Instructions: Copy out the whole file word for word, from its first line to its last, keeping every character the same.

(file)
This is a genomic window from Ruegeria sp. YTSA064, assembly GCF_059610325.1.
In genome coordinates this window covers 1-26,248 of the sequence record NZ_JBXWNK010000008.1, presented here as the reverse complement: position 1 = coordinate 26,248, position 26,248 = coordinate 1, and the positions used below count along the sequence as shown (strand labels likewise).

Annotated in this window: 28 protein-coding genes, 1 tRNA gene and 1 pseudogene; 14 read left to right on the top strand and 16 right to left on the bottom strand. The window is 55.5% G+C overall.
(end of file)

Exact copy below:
This is a genomic window from Ruegeria sp. YTSA064, assembly GCF_059610325.1.
In genome coordinates this window covers 1-26,248 of the sequence record NZ_JBXWNK010000008.1, presented here as the reverse complement: position 1 = coordinate 26,248, position 26,248 = coordinate 1, and the positions used below count along the sequence as shown (strand labels likewise).

Annotated in this window: 28 protein-coding genes, 1 tRNA gene and 1 pseudogene; 14 read left to right on the top strand and 16 right to left on the bottom strand. The window is 55.5% G+C overall.